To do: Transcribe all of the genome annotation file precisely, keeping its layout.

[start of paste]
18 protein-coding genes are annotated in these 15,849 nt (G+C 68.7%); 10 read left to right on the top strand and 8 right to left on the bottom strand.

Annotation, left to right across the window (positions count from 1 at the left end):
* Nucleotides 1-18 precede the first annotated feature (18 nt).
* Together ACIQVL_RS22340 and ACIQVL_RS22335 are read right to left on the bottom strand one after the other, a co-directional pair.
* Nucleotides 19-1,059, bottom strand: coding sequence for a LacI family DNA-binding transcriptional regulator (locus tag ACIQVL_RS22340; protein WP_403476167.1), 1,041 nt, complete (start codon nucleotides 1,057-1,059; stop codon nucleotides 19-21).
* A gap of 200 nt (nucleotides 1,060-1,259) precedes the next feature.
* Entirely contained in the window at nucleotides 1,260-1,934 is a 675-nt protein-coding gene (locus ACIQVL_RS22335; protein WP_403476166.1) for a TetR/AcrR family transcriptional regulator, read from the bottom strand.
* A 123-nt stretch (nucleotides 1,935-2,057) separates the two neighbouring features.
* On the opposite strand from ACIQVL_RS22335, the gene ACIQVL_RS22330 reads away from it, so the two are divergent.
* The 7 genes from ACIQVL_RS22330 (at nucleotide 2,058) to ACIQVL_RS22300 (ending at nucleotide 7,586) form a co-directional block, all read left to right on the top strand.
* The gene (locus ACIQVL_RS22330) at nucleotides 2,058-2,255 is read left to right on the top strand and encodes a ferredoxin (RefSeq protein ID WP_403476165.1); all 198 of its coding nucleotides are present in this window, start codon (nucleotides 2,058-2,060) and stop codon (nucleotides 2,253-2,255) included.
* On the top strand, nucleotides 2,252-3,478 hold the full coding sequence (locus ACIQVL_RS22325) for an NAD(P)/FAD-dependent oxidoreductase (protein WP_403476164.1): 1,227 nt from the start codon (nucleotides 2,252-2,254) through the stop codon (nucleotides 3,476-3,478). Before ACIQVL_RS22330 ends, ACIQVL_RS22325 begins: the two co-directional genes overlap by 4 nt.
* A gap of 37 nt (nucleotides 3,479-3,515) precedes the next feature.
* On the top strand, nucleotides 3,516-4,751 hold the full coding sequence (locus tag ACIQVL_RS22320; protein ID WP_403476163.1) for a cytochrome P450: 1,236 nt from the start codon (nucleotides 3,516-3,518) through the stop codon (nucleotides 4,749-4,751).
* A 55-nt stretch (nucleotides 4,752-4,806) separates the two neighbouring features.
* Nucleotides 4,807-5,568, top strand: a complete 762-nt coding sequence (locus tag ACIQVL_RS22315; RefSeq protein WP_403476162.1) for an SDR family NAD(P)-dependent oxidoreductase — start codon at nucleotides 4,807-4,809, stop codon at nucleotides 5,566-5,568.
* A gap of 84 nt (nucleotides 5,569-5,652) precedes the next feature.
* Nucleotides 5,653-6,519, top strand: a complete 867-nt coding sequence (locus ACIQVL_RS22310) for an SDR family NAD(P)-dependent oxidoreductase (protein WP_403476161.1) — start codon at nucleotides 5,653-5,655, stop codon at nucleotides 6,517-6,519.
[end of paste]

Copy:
18 protein-coding genes are annotated in these 15,849 nt (G+C 68.7%); 10 read left to right on the top strand and 8 right to left on the bottom strand.

Annotation, left to right across the window (positions count from 1 at the left end):
* Nucleotides 1-18 precede the first annotated feature (18 nt).
* Together ACIQVL_RS22340 and ACIQVL_RS22335 are read right to left on the bottom strand one after the other, a co-directional pair.
* Nucleotides 19-1,059, bottom strand: coding sequence for a LacI family DNA-binding transcriptional regulator (locus tag ACIQVL_RS22340; protein WP_403476167.1), 1,041 nt, complete (start codon nucleotides 1,057-1,059; stop codon nucleotides 19-21).
* A gap of 200 nt (nucleotides 1,060-1,259) precedes the next feature.
* Entirely contained in the window at nucleotides 1,260-1,934 is a 675-nt protein-coding gene (locus ACIQVL_RS22335; protein WP_403476166.1) for a TetR/AcrR family transcriptional regulator, read from the bottom strand.
* A 123-nt stretch (nucleotides 1,935-2,057) separates the two neighbouring features.
* On the opposite strand from ACIQVL_RS22335, the gene ACIQVL_RS22330 reads away from it, so the two are divergent.
* The 7 genes from ACIQVL_RS22330 (at nucleotide 2,058) to ACIQVL_RS22300 (ending at nucleotide 7,586) form a co-directional block, all read left to right on the top strand.
* The gene (locus ACIQVL_RS22330) at nucleotides 2,058-2,255 is read left to right on the top strand and encodes a ferredoxin (RefSeq protein ID WP_403476165.1); all 198 of its coding nucleotides are present in this window, start codon (nucleotides 2,058-2,060) and stop codon (nucleotides 2,253-2,255) included.
* On the top strand, nucleotides 2,252-3,478 hold the full coding sequence (locus ACIQVL_RS22325) for an NAD(P)/FAD-dependent oxidoreductase (protein WP_403476164.1): 1,227 nt from the start codon (nucleotides 2,252-2,254) through the stop codon (nucleotides 3,476-3,478). Before ACIQVL_RS22330 ends, ACIQVL_RS22325 begins: the two co-directional genes overlap by 4 nt.
* A gap of 37 nt (nucleotides 3,479-3,515) precedes the next feature.
* On the top strand, nucleotides 3,516-4,751 hold the full coding sequence (locus tag ACIQVL_RS22320; protein ID WP_403476163.1) for a cytochrome P450: 1,236 nt from the start codon (nucleotides 3,516-3,518) through the stop codon (nucleotides 4,749-4,751).
* A 55-nt stretch (nucleotides 4,752-4,806) separates the two neighbouring features.
* Nucleotides 4,807-5,568, top strand: a complete 762-nt coding sequence (locus tag ACIQVL_RS22315; RefSeq protein WP_403476162.1) for an SDR family NAD(P)-dependent oxidoreductase — start codon at nucleotides 4,807-4,809, stop codon at nucleotides 5,566-5,568.
* A gap of 84 nt (nucleotides 5,569-5,652) precedes the next feature.
* Nucleotides 5,653-6,519, top strand: a complete 867-nt coding sequence (locus ACIQVL_RS22310) for an SDR family NAD(P)-dependent oxidoreductase (protein WP_403476161.1) — start codon at nucleotides 5,653-5,655, stop codon at nucleotides 6,517-6,519.